JavaScript must be enabled to use this chat software. Rams have a front-office rebuilding blueprint

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  1. #1
    eldfan's Avatar
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    Rams have a front-office rebuilding blueprint

    By Jeff Gordon

    Once upon a time, Rams executives and coaches worked in harmony to convert a laughingstock into a Super Bowl champion.

    The year was 1999. The team was coming off a 4-12 season. There was great public unrest. Fans groused about the folks running the franchise, the same executives who allowed the Rams to deteriorate in Southern California.

    Owner Georgia Frontiere took heat. So did team president John Shaw and president-to-be Jay Zygmunt. Fans called for the head of coach Dick Vermeil.

    This sounds familiar, doesn’t it?

    Change was needed that year, just as change is needed now. Back then, the decision-makers made all the right moves.

    Back then, those who survived worked with the newcomers to change the environment at Rams Park. Now the organization must try to do it again.

    At least those charged with this huge task will have a case study to reflect upon. The 1999 Rams showed how it could be done.

    Look at the role each principal played:

    FRONTIERE: She gave her staff enough money to build a winner – and then she stayed out of the day-to-day business. Her people had the freedom to run the business as they saw fit.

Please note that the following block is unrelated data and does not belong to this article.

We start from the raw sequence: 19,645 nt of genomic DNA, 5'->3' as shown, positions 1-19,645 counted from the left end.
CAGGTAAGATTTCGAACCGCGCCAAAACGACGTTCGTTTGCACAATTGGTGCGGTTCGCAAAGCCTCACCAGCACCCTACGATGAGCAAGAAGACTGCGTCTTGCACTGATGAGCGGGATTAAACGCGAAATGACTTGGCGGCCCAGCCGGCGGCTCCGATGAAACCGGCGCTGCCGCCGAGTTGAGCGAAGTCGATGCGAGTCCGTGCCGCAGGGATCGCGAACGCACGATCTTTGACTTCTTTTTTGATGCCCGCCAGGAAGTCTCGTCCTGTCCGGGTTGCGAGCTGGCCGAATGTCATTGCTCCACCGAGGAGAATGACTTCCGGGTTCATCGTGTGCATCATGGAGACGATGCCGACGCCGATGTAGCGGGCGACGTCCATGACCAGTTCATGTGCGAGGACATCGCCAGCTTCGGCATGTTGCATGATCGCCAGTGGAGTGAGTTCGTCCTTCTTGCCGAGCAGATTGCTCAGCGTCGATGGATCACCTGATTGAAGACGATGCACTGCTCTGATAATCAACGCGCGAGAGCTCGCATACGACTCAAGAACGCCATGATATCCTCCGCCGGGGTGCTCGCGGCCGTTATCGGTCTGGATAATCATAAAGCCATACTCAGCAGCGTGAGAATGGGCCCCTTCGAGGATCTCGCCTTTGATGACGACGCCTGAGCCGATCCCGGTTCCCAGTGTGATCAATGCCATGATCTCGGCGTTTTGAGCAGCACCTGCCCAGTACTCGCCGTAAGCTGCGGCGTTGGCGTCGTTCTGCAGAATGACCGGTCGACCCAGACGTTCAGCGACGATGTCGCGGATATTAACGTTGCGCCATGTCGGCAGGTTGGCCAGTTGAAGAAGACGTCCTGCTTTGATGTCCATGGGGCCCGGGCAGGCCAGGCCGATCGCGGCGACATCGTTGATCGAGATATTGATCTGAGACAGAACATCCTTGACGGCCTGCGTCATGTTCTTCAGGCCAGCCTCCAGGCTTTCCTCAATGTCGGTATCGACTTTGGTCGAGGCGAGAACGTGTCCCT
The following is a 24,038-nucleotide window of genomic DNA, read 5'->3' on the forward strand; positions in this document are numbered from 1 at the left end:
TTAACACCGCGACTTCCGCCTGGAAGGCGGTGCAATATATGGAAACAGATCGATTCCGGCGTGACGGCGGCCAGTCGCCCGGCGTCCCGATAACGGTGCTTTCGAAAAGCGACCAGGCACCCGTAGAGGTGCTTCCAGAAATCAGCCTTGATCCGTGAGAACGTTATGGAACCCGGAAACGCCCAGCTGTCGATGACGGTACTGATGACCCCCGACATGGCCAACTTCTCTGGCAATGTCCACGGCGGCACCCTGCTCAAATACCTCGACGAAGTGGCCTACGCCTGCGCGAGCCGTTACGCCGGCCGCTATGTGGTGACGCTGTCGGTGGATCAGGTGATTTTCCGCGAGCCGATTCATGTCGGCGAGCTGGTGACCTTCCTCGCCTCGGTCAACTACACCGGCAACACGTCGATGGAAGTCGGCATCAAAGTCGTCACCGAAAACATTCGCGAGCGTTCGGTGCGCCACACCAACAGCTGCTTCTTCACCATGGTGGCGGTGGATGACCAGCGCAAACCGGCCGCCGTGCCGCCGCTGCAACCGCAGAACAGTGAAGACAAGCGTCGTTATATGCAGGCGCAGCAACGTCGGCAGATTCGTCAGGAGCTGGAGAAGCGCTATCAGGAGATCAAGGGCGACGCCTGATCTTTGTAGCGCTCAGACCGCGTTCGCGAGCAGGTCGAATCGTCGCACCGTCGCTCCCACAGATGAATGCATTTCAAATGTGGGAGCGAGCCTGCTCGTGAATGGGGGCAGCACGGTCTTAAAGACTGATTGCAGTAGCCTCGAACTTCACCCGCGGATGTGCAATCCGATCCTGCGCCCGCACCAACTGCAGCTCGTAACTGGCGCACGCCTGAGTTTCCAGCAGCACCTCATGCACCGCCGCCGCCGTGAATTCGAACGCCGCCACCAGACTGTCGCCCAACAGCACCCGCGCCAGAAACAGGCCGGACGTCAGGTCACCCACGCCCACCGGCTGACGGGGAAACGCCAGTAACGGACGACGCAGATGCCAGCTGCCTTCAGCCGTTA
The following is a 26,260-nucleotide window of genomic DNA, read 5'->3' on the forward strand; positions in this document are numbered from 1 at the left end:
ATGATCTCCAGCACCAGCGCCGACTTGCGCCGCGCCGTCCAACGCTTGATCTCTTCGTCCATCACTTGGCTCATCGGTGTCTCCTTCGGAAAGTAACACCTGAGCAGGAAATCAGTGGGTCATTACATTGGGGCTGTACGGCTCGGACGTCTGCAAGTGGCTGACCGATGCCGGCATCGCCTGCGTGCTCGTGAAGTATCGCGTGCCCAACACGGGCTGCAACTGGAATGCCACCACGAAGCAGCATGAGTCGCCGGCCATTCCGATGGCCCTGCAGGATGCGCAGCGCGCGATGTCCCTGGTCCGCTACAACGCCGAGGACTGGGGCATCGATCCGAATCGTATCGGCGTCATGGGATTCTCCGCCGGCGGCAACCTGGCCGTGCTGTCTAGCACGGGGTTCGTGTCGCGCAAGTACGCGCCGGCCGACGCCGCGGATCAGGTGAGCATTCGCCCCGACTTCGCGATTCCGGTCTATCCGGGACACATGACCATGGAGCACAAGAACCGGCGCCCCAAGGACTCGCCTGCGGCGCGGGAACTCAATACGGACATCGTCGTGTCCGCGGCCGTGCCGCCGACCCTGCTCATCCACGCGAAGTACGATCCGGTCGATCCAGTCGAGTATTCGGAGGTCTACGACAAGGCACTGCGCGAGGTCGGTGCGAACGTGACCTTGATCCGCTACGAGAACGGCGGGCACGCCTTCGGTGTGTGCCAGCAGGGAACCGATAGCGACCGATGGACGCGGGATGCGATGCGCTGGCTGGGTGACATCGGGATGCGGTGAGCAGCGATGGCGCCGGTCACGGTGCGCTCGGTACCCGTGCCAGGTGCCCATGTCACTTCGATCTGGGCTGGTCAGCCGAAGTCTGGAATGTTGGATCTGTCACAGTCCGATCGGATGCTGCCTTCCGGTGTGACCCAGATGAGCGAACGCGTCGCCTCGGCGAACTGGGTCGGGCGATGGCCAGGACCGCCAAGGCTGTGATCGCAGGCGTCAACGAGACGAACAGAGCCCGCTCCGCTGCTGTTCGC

SHAW: Although he still kept an office in Los Angeles, he kept his eye on the store. Rather than fire Vermeil, Shaw convinced him to alter his coaching approach and revamp the offense. When the Colts opted to deal running back Marshall Faulk, Shaw helped engineer the blockbuster trade.

    ZYGMUNT: He deftly managed the salary cap. As luck would have it, the ’98 Rams featured lots of expiring contracts. He created ample cap room for Faulk, free agents Trent Green and Adam Timmerman, top draft pick Torry Holt and others.

    VERMEIL: He agreed to hire Mike Martz as offensive coordinator and turn him loose. He also eased up on the troops and built a stronger rapport with team leaders. He rallied behind unknown quarterback Kurt Warner when Green suffered a season-ending knee injury. He did a masterful job of game coaching from start to finish. His infectious optimistic and remarkable work ethic pulled the whole organization together.

    MARTZ: He created a cutting edge offensive scheme, accentuating the team’s speed. He choreographed “The Greatest Show on Turf,” using exotic personnel groupings, empty backfields and lots of motion to get his skilled players the ball in space. Green was supposed to run this offense like a point guard, but he got hurt. Warner, a totally different type of quarterback, stepped in and made the attack even better – thanks to his ability to heave the deep ball. Defending these guys in the dome on artificial turf was nearly impossible.

    CHARLEY ARMEY: The personnel wizard made all the right moves, including signing middle linebacker London Fletcher as an undrafted free agent. Holt and cornerback Dre’ Bly became impact rookies. No-name offensive linemen Mike Gruttadauria, Tom Nutten and Andy McCollum (a fill-in that year) provided strength up front.